However, the court found that the first sale doctrine protected the uses here. (Oh, dear. While this is Stevo’s fault for trying to turn its copyright claim into a trademark claim, the first sale doctrine doesn’t actually protect against copying. Fortunately, the court gets it right immediately thereafter.) Under first sale, a reseller who doesn’t materially change goods isn’t an infringer. The court found that the same went for service marks, “at least where the service can be sold and resold without change to its ‘nature, quality, and genuineness,’” citing Tumblebus Inc. v. Cranmer, 399 F.3d 754 (6th Cir. 2005). (This case doesn’t seem to stand for that proposition as I read it, though a ticket reseller should succeed under first sale, and we should also perhaps conceive of the information here as a “good” rather than a service given how it’s being used—the court is certainly correct that the thing of value, the information, isn’t being changed; indeed, that is the gravamen of Stevo’s complaint, and the court identifies the doctrine as applying to the “handicapping reports,” not the service of providing reports. While first sale isn’t right here, this does raise the point that one should not be able to evade the first sale doctrine by claiming infringement of a service mark for the service of selling the branded goods.)
Anyway, Stevo’s alleged marks were the proper names of its sports analysts. SBR users allegedly bought “trademarked” sports analysis from Stevo and then resold it or gave it away on SBR’s message board, usually repeating the analysis verbatim. These acts weren’t infringements.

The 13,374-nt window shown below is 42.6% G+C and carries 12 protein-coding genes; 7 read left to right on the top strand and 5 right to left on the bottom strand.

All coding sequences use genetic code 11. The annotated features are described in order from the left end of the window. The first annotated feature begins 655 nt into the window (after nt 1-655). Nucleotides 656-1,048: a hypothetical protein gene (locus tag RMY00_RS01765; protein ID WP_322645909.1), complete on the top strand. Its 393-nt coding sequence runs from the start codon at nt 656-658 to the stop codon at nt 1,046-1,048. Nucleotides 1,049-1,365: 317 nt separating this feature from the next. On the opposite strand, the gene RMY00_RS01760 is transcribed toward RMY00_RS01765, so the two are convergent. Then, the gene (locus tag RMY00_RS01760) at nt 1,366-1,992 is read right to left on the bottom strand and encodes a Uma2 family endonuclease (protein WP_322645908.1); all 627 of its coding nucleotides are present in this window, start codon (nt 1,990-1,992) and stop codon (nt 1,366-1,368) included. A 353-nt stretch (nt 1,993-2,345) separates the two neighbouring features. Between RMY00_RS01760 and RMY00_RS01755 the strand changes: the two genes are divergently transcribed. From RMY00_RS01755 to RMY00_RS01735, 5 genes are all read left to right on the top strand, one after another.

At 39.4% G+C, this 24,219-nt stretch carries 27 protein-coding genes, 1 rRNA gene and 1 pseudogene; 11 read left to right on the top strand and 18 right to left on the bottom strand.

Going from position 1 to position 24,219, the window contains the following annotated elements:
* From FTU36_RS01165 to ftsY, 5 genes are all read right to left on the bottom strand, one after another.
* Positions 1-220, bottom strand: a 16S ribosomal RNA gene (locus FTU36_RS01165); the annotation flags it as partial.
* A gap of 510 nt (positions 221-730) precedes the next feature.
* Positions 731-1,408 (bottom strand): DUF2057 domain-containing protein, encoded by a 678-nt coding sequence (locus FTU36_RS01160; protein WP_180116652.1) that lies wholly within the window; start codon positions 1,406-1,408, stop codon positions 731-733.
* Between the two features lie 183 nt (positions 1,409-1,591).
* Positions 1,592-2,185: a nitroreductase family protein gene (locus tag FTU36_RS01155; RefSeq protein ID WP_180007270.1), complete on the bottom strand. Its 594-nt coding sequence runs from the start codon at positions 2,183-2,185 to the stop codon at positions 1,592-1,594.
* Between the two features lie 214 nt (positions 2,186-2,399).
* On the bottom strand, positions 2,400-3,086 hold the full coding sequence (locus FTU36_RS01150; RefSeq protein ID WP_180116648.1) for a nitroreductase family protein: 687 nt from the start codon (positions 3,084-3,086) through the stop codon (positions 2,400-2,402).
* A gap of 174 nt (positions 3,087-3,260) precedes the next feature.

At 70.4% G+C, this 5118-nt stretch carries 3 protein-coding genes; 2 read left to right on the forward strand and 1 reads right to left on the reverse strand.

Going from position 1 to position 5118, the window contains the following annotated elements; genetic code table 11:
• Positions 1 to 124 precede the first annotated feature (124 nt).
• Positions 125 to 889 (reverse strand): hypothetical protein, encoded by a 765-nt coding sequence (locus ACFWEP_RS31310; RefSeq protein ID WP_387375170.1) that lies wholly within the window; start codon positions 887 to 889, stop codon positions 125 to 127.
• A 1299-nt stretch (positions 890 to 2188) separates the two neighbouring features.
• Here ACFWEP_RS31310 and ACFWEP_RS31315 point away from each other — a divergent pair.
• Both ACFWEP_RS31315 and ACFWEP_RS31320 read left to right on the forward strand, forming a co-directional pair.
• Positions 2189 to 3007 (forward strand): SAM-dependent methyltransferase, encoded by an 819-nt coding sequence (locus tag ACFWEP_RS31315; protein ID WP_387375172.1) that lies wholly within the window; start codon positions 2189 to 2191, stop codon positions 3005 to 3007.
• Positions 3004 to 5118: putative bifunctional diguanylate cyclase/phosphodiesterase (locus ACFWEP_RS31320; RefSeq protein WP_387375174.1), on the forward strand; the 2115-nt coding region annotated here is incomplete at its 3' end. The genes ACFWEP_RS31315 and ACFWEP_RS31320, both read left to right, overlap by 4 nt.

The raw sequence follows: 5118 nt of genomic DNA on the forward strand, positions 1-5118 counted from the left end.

Stevo argued that SBR’s publication created initial interest confusion as to the legitimate source of the handicapping reports; they argued that an exception to first sale applied to use of a trademark that causes the public to believe that the reseller is an authorized seller or franchisee. This was based on Stevo’s loss in the organic Googlefight: “a search for Stevo’s marks plus the word ‘picks’ (i.e., ‘Steve Budin picks’) returns results in which SBR’s website is ranked higher than any of Stevo’s.” That wasn’t enough to trigger an exception to first sale. Among other things, the complaint identified comments critical of Stevo’s analysts on the SBR message board, making confusion as to authorization or sponsorship “incredible.” Nor could the complaint be read to allege that SBR used Stevo’s marks in its ads or that it held itself out has having special access to Stevo.
Stevo did allege that SBR advertised that visitors could obtain PPV sports analysis for free, but it didn’t offer any factual support, and also that wouldn’t create the type of confusion required to defeat first sale. “Consumers would need to believe that a Stevo-authorized retailer provided for free what Stevo itself charged for. In context, therefore, it is implausible that such advertisements create the impression that SBR is an authorized retailer of Stevo’s services.” Also, there was no allegation of search engine manipulation by keyword buys or metadata, “conduct at the heart of initial interest confusion on the internet.” (Paging Eric Goldman!)